Quentin Grafton, Crawford School of Public Policy, Australian National University
The rains have finally arrived in the Northern Murray Darling Basin. Hopefully, this drought-easing water will flow all the way down to the parched communities and degraded habitats of the lower Darling.
How much water goes downstream, however, does not just depend on how much it has rained.
It also greatly depends on how much is extracted and consumed upstream, and the rules and enforcement around these water extractions.
Simplistic or knee-jerk responses to water insecurity, such as banning irrigation for “thirsty crops” such as cotton, will not fix the water woes of the basin.
The harder and longer path is to deliver real water reform as was agreed to by all governments in the 2004 National Water Initiative and that includes transparent water planning enshrined in law.
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Basin cotton irrigators extract about five Sydney Harbours’ worth a year
Irrigation accounts for about 70% of all surface water extracted in the basin.
Australia’s water accounts tell us that in 2017-18, basin cotton irrigators extracted some 2,500 billion litres (about five Sydney Harbours’ worth) or equivalent to about 35% of all the water extracted for irrigation.
Most of this water was extracted in the Northern Basin (covering southern Queensland and northern New South Wales). But increasingly cotton is becoming a preferred crop in the Southern Basin (southern NSW to South Australia).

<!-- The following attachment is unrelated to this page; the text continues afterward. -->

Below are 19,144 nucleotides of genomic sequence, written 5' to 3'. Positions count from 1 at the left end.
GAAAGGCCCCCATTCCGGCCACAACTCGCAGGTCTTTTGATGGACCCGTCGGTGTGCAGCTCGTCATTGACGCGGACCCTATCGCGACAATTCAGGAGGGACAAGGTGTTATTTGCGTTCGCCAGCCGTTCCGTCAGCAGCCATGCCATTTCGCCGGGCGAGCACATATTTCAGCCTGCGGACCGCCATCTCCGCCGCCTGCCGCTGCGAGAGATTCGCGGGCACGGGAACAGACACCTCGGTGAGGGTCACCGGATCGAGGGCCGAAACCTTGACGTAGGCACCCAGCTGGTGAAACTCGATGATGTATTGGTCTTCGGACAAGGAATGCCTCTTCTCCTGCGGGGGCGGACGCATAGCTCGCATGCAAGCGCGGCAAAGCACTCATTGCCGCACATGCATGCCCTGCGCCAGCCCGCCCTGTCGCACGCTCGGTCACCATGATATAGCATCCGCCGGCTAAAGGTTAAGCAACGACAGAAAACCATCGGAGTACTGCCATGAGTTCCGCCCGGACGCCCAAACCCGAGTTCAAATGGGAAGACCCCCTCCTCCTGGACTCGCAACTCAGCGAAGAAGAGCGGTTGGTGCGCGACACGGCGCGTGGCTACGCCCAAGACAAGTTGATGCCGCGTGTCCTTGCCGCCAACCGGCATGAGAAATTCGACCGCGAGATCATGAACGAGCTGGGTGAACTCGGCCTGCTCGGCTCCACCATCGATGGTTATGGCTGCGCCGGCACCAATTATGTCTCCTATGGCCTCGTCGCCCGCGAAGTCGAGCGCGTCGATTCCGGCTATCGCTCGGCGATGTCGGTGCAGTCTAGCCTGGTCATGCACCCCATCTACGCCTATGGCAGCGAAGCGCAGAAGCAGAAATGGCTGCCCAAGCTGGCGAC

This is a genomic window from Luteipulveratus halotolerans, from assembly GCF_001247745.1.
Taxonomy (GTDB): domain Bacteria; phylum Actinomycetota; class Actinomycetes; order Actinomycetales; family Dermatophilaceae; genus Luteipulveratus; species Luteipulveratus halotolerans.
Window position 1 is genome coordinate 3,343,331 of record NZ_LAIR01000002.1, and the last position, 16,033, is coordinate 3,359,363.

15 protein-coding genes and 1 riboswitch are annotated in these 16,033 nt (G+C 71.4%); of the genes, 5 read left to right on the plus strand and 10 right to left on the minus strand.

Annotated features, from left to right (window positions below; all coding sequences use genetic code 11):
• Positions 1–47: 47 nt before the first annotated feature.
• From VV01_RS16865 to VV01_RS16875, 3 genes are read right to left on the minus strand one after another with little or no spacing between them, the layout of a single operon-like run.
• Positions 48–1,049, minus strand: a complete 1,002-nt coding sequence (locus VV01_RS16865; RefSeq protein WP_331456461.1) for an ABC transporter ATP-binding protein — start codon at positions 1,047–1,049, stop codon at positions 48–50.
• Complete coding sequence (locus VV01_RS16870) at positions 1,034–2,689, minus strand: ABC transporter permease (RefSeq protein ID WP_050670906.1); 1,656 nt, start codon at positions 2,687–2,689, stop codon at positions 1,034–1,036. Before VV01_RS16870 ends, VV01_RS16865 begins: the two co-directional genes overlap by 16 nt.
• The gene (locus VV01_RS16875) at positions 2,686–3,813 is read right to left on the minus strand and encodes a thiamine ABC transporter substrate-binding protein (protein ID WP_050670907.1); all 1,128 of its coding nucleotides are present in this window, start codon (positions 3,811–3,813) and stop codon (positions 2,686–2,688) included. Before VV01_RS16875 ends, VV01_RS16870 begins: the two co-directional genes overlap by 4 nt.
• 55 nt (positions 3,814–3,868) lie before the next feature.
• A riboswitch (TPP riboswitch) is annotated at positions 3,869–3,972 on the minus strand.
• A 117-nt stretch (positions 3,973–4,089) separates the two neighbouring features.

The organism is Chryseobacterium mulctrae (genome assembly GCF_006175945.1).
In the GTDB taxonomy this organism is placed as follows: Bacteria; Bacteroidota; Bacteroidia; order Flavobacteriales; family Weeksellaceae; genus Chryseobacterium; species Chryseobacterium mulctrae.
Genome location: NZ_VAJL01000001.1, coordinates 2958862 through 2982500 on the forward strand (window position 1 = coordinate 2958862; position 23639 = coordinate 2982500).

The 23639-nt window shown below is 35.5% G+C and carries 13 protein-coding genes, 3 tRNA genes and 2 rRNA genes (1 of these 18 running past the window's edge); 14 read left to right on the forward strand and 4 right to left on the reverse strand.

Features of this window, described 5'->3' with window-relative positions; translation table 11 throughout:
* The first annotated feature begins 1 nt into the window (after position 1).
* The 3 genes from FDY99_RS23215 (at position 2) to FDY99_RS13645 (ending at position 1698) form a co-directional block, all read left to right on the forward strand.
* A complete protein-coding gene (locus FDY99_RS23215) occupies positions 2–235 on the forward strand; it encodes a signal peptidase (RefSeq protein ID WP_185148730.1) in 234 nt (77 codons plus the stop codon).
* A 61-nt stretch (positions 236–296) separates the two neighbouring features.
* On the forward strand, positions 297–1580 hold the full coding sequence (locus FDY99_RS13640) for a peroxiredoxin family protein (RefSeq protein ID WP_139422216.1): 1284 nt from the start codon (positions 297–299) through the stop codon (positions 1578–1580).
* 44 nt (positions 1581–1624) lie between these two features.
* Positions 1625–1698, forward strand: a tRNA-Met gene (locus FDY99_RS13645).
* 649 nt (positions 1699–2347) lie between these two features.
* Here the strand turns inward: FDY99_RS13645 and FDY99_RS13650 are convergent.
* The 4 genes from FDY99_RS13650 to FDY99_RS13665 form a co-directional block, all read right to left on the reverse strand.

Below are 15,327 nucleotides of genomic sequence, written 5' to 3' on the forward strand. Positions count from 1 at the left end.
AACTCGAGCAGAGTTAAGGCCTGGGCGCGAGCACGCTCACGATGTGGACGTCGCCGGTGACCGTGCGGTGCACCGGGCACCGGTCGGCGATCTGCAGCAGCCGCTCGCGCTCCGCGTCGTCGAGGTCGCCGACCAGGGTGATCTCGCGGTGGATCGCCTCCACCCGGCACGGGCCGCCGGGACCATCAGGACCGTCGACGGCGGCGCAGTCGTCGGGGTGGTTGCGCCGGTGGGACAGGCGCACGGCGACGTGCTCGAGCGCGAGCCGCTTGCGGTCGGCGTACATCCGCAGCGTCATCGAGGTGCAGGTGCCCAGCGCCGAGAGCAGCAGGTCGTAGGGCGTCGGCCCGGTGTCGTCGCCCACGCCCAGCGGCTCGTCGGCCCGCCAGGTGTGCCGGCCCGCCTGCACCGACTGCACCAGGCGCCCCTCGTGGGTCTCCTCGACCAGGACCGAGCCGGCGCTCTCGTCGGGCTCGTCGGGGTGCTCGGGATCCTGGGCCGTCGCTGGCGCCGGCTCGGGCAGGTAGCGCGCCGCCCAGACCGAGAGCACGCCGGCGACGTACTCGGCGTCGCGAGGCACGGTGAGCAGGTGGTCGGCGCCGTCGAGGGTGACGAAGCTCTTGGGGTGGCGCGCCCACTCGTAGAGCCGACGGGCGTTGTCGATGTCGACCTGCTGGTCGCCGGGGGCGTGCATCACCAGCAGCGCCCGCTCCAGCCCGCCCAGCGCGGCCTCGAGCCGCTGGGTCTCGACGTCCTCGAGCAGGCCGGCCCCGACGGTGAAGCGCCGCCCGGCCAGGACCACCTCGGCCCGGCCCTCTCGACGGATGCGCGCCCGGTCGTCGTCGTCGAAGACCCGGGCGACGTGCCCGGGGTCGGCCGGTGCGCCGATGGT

Overall, the area of land in cotton and the water extracted for cotton increased by 4% in 2017-18 relative to 2016-17.
Cotton is a thirsty crop. According to the Australian Bureau of Statistics cotton uses, on average, more than 7 million litres (or about three Olympic-sized swimming pools) per hectare.
At a global scale, the volume of water extracted by cotton irrigators to produce one kilogram of cotton fabric averages more than 3,000 litres.
Increased water efficiency: good news for some, bad news for others
Concerns over how much water cotton uses, and the high price of water in the basin, has incentivised cotton farmers to increase their cotton yield (in tonnes) per million litres of water extracted.
This has been achieved with improved genetics, management and more high-tech irrigation methods. According to Cotton Australia, much less water (only 19%) is flowing back into streams and groundwater from water applied to cotton fields than two decades ago, when the return flows were 43% of the water applied.